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. 2011 Oct;35(10):1831-41.
doi: 10.1111/j.1530-0277.2011.01527.x. Epub 2011 Jul 18.

Adolescent Binge Drinking Linked to Abnormal Spatial Working Memory Brain Activation: Differential Gender Effects

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Free PMC article

Adolescent Binge Drinking Linked to Abnormal Spatial Working Memory Brain Activation: Differential Gender Effects

Lindsay M Squeglia et al. Alcohol Clin Exp Res. .
Free PMC article

Abstract

Background: Binge drinking is prevalent during adolescence, and its effect on neurocognitive development is of concern. In adult and adolescent populations, heavy substance use has been associated with decrements in cognitive functioning, particularly on tasks of spatial working memory (SWM). Characterizing the gender-specific influences of heavy episodic drinking on SWM may help elucidate the early functional consequences of drinking on adolescent brain functioning.

Methods: Forty binge drinkers (13 females, 27 males) and 55 controls (24 females, 31 males), aged 16 to 19 years, completed neuropsychological testing, substance use interviews, and an SWM task during functional magnetic resonance imaging.

Results: Significant binge drinking status × gender interactions were found (p < 0.05) in 8 brain regions spanning bilateral frontal, anterior cingulate, temporal, and cerebellar cortices. In all regions, female binge drinkers showed less SWM activation than female controls, while male bingers exhibited greater SWM response than male controls. For female binge drinkers, less activation was associated with poorer sustained attention and working memory performances (p < 0.025). For male binge drinkers, greater activation was linked to better spatial performance (p < 0.025).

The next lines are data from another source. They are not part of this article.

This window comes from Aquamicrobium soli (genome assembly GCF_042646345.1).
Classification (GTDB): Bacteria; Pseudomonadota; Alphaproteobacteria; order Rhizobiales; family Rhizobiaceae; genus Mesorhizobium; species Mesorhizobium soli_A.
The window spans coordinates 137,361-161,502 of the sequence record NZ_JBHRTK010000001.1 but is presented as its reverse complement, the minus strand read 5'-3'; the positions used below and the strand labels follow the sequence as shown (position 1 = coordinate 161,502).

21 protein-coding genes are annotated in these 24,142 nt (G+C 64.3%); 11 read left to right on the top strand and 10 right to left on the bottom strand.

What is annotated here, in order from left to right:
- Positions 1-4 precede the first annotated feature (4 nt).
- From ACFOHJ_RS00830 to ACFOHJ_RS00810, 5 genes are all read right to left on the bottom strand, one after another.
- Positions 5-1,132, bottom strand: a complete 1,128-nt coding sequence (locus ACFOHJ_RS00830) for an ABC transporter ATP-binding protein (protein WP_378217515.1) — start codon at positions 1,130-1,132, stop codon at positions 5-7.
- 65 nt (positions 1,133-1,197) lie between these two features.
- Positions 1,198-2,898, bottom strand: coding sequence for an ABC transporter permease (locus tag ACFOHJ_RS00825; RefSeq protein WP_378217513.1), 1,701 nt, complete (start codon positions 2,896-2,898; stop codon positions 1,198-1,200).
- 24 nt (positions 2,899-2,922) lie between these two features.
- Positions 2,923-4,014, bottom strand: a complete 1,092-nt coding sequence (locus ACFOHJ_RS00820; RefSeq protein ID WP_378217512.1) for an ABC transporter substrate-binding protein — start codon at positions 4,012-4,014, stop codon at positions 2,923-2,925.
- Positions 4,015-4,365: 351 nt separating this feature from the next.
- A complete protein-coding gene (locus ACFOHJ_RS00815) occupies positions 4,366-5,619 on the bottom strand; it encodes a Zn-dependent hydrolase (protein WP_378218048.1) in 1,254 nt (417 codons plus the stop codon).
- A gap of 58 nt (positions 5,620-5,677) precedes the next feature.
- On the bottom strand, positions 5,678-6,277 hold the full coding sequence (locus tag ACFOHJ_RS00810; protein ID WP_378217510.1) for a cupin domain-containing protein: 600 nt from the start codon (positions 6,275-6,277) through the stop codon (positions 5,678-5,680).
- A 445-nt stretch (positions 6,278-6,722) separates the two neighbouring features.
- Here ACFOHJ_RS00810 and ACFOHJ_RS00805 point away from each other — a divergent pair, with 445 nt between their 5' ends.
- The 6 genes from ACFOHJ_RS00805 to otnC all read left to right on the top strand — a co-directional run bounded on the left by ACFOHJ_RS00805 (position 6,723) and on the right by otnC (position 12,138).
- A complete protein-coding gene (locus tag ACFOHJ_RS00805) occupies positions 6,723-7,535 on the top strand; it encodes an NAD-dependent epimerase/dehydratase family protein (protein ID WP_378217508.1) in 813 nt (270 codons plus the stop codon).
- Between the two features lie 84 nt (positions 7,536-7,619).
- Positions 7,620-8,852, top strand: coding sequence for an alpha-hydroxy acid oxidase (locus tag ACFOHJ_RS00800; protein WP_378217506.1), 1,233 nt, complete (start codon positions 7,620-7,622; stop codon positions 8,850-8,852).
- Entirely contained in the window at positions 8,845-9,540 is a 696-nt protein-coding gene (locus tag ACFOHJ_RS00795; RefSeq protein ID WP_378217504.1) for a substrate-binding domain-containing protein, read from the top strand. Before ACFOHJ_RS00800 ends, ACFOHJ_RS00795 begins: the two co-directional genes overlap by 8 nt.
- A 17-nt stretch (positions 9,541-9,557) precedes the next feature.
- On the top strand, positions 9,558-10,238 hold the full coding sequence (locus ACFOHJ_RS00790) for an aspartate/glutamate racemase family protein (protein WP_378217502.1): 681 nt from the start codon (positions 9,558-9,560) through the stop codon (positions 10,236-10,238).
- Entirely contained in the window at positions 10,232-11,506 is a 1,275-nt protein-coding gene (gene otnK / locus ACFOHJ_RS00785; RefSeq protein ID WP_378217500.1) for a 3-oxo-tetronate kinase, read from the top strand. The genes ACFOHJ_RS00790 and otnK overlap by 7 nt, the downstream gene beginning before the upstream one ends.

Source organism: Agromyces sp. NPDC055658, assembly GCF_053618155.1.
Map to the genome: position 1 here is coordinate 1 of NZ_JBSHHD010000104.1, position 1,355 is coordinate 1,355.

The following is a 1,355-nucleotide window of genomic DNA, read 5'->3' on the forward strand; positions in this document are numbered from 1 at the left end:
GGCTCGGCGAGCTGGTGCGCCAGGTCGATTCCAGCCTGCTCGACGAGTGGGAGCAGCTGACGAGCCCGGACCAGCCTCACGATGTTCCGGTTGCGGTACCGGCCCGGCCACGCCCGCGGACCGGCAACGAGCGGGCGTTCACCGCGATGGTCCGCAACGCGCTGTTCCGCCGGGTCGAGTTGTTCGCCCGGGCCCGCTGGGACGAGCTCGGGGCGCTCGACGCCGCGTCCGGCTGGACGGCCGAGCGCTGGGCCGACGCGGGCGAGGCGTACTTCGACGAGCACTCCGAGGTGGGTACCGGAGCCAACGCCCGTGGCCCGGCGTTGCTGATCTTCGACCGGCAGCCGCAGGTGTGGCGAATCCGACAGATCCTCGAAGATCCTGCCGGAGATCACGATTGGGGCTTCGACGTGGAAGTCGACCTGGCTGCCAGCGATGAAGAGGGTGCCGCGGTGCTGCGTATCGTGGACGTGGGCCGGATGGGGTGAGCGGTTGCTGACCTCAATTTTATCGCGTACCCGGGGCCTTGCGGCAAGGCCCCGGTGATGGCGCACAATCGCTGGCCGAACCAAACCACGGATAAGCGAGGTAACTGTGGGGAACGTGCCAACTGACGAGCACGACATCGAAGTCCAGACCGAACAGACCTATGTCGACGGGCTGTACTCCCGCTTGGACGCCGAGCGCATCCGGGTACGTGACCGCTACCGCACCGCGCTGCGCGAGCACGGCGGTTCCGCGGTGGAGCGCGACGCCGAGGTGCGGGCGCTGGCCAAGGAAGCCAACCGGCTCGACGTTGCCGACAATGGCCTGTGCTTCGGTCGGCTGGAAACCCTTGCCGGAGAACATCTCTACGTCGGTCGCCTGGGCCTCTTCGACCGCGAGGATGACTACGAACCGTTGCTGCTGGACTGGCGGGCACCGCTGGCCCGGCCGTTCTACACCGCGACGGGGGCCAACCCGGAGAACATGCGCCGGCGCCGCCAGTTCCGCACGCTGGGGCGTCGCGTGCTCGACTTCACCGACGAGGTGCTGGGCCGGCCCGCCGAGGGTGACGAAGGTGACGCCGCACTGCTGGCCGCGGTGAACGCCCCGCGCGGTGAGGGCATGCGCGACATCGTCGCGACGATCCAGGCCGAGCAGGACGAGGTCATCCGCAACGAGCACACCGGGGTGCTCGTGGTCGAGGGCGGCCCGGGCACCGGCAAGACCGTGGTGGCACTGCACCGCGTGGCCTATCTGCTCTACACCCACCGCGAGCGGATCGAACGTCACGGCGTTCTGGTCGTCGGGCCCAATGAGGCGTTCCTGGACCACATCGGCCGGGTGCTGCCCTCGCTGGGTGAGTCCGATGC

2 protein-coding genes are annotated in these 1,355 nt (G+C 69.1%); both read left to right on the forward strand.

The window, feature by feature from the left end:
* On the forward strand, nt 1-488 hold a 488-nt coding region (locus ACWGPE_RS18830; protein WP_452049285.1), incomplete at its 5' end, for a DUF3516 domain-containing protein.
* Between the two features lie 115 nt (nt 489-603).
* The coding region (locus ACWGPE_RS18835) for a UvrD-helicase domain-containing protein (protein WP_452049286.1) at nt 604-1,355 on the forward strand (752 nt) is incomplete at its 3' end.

Conclusion: Binge drinking during adolescence is associated with gender-specific differences in frontal, temporal, and cerebellar brain activation during an SWM task, which in turn relate to cognitive performance. Activation correlates with neuropsychological performance, strengthening the argument that blood oxygen level-dependent activation is affected by alcohol use and is an important indicator of behavioral functioning. Females may be more vulnerable to the neurotoxic effects of heavy alcohol use during adolescence, while males may be more resilient to the deleterious effects of binge drinking. Future longitudinal research will examine the significance of SWM brain activation as an early neurocognitive marker of alcohol impact to the brain on future behaviors, such as driving safety, academic performance, and neuropsychological performance.

Figures

Figure 1
Figure 1
Spatial Working Memory task (e.g., Tapert et al., 2001; 2004) given to participants. “DOTS” is the simple attention vigilance condition that served as the active baseline; “WHERE” is the spatial working memory condition.
Figure 2
Figure 2
Graphs with standard error bars depicting the 8 significant (p<.05) binge drinking status by gender interactions for spatial working memory BOLD response contrast (N=95; female controls=24; male controls=31; female binge drinkers=13; male binge drinkers=27).
Figure 2
Figure 2
Graphs with standard error bars depicting the 8 significant (p<.05) binge drinking status by gender interactions for spatial working memory BOLD response contrast (N=95; female controls=24; male controls=31; female binge drinkers=13; male binge drinkers=27).
Figure 3
Figure 3
Clusters from region of interest and whole brain analyses showing significant binge drinking status by gender interactions (p<.05; N=95). Areas in blue indicate where female binge drinkers had significantly less BOLD response during SWM vs. vigilance trials relative to female controls, and male binge drinkers had greater BOLD activation than male controls.
Figure 4
Figure 4
For female binge drinkers, lower SWM response was associated with slower performance on a task of sustained attention and poorer working memory.
Figure 5
Figure 5
For male binge drinkers, higher SWM response was associated with better visuospatial performance.

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